for anxiety, depression, anger and resentment. Prioritizing healthy, regular
self care is necessary for you to live a more joyful life and it is also an important
skill to model for your children. If you can’t take the time to prioritize and
take care of yourself, how can you teach this skill to them? Re-defining what self care looks like to
better fit your life style is key to actually engaging in it. Below are some ideas and tips of how to make
self care work for you!

 

Do the boring stuff.


Self care isn’talways about pampering and indulging. Sometimes the best form of self care is organizing and
completing the tasks that we least want to do. Everyone has their certain chore
or engagement that they put off until the very last minute or blow off all
together. This can be paying bills, going to the doctor, sending thank you
cards or going grocery shopping. The common mantra of “I’m so tired I’ll do it
_____ (insert: later, tomorrow, next week, next month, never)” allows us to do what
feels comfortable with our time off such as sitting in front of the tv, eating
take out, having another glass of wine or shoving laundry into a pile. This
practice of avoiding mundane tasks can give us immediate gratification, but if
this becomes a common practice, can lead to increased levels of stress and
anxiety. Crossing the tough stuff off the to-do list regularly can be an
immediate source of gratification and accomplishment. I don’t think anyone has
ever had clean sheets on their bed or all the bills paid on time (or early) and
felt more stress afterwards about doing it. Setting a specific time to do
whatever you typically put off and holding yourself accountable to do it is
self care at its finest.

 

Ask for help.

We often put the expectation on ourselves that if we don’t get X,Y and Z done
independently or without assistance than we are less than or a bad mom/dad.
There tends to be a lot of shame around asking for assistance from friends or
family so we avoid it leading to packed schedules, a feeling of being stretched
too thin, and harsh self judgement. A good form of self care is asking for
help. Whether it is asking another parent to give your kiddo a ride to soccer
practice or home from school, reaching out to a close friend or family member
to come over and watch the kids one night, or taking that co-worker up on their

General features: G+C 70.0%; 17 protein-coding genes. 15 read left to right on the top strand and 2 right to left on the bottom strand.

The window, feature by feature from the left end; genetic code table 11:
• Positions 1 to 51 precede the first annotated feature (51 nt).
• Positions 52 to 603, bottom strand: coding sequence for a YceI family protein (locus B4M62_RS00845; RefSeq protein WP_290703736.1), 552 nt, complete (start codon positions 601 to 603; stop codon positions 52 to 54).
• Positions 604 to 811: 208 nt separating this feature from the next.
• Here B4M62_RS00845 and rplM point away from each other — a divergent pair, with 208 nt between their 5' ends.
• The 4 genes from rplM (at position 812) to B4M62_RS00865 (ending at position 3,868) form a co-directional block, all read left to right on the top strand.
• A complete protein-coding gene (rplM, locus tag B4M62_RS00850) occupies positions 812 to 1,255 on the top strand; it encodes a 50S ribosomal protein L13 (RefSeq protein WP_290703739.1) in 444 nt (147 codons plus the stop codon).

offer to bring you lunch one day. Help and support is an absolute necessity for
self care and decreased stress and there is zero shame in asking for it.
Chances are, friends and family will be more than willing to help you help
yourself.

Be kind to yourself.


We are our own worst critics. That little voice in your head that is constantly
judging or critiquing your every move, mistake and success can be absolutely
draining. A simple, but very challenging, technique to increase your self care
every day, is to increase the amount of kindness that you give to yourself.
Making time to reflect on something positive you have done, letting go of a
judgement you have placed on yourself, or affirming yourself can lead to an
instant increase in mood. Positive affirmations are a simple way to work this
type of self care into your daily routine. Positive affirmations can feel a
little funny at first, but there is plenty of research to show the positive
effects they have on self esteem and mood. Next time you find that voice in
your head being critical or when you are not feeling good enough, try replacing
that thought with one of these affirmations: “I am enough” “I can handle what
is put in front of me” “I am at peace even when life gets crazy” “I am doing
the absolute best I can” “I am a really good mother/father”. Even if you
struggle to believe what your telling yourself, say it anyway.

 

Get creative!

Self care doesn’t have to involve large amounts of money, getting away from long
amounts of time or needing child care. Get creative with what makes you feel
like you hit the reset button. Make homemade spa masks with your kids and have
a “family spa day”. Create a fun and cozy “reading corner” then take 15-20 to
curl up and read by yourself or with your little ones. Go for a long walk. Have
an at home dance or sing along party. Have a gardening day or a cookie baking
contest. Take what works for you and find a fun way to make it kid friendly.

Last but not least, if you can take the time to get a
massage or a night out with friends, take it with no guilt! Remember, if you
aren’t taking care of yourself, you won’t be able to give your best self to
your kids and those who you love around you.

By Stacey Ojeda

Licensed Marriage and Family Therapist #100694

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Single Parent Advocate is republising this article written by Lynn Blaney Hess with permission for Single Parent Advocate's Community of Families. 

Lynn Hess | Making Life Work | Healthy Living Made Simple | Single Parent Advocate | Sam's Club